I’m currently in need of some clarification for an authentication/overall strategy. First I will describe the use case and then the questions that arise for me.
I want to have a single docker container consisting of an API and a database for each group of users. So for the sake of this example let’s say we have three docker containers A, B and C and three users for every container (A1, A2, A3, B1, B2, ...). Each of these users should only have access to their corresponding API. So e.g. user B1 can only read/write with API B.
The APIs should be consumed with multiple SPA FrontEnd Apps. To not have to log in on each app I want to implement a SSO flow with a single authentication Server. My thought was to let the user log in with the authentication server that responds with a jwt token (access and refresh) with the unique username in the payload. So on every request to an API Gateway that routes the user to the correct API (e.g. A1 -> A), the user sends the access token. The API then makes a request to the Authentication Server to verify the correctness of the jwt. If that‘s successful the API can log in the user with the specified username (because it also has a database entry of this unique user) over a remote user backend for example. This way if the routing or anything would go wrong the access token would be verified by the Authentication Server but the user A could not be logged into API B because there‘s no user with that name in the database of API B. The remote user header could also not be tempered with because every malicious request that sets this header would be prefixed with HTTP_.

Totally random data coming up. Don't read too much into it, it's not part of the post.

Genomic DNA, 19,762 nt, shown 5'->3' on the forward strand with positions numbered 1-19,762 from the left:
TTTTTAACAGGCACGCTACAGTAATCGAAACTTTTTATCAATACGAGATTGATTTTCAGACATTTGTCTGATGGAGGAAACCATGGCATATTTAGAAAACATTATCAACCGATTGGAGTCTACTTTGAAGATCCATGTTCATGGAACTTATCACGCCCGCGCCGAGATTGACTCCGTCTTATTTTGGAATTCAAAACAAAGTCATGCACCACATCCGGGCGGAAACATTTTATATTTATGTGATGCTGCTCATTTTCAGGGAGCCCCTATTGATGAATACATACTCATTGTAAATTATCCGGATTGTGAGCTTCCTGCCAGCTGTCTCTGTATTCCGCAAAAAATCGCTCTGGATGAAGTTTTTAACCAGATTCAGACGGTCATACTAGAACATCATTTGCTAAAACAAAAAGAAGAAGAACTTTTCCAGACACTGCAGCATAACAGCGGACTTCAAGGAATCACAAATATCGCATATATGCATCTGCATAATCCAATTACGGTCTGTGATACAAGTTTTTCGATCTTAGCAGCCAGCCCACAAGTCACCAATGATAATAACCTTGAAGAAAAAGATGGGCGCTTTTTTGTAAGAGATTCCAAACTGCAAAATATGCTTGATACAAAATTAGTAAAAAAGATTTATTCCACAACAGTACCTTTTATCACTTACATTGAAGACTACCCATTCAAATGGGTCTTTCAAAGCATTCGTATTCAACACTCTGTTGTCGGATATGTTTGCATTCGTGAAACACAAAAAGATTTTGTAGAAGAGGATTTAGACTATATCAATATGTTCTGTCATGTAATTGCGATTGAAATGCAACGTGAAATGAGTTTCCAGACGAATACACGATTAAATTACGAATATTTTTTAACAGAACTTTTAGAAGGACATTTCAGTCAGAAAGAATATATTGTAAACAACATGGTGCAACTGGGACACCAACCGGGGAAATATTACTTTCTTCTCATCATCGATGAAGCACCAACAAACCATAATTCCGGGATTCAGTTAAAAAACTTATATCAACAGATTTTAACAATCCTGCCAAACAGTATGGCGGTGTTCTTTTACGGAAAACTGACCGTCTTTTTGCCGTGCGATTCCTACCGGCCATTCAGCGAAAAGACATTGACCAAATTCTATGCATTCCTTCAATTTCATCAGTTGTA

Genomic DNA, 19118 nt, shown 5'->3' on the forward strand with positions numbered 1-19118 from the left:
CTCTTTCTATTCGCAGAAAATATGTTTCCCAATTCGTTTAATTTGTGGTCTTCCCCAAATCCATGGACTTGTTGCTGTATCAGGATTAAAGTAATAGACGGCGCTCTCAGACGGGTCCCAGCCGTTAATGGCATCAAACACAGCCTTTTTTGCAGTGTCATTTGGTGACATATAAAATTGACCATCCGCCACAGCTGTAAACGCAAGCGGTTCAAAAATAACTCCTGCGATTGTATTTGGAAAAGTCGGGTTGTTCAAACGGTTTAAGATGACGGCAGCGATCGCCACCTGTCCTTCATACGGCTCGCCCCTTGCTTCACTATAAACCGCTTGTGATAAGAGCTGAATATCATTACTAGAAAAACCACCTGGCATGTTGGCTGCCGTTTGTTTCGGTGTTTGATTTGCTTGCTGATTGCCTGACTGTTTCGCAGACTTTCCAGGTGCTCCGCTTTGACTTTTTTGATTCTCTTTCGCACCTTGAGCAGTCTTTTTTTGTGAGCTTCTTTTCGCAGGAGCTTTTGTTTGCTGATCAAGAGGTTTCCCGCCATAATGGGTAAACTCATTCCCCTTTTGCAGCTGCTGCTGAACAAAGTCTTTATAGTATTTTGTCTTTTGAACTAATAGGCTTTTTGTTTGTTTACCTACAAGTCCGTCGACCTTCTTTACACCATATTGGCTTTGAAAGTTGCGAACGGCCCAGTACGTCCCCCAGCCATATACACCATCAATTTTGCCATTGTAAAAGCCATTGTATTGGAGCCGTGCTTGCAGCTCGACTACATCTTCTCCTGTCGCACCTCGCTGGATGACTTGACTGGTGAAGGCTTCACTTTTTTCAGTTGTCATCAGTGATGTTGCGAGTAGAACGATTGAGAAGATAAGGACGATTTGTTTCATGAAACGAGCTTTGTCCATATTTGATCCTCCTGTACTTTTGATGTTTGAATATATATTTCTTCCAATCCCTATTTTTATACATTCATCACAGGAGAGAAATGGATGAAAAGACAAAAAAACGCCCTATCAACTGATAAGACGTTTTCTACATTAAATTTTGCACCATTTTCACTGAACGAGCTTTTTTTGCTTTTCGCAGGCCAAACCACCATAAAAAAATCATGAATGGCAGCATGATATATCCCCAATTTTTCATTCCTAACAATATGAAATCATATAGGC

Is this even a secure/feasible authentication/authorization flow?
Is there any default strategy for a use case like this (oidc?)?
How do I safely store access/refresh tokens? Refresh token in a httpOnly cookie and the Short lived Access Token in-Memory of the Browser with a WebWorker or with Private static fields?
Any possible obvious attack vectors?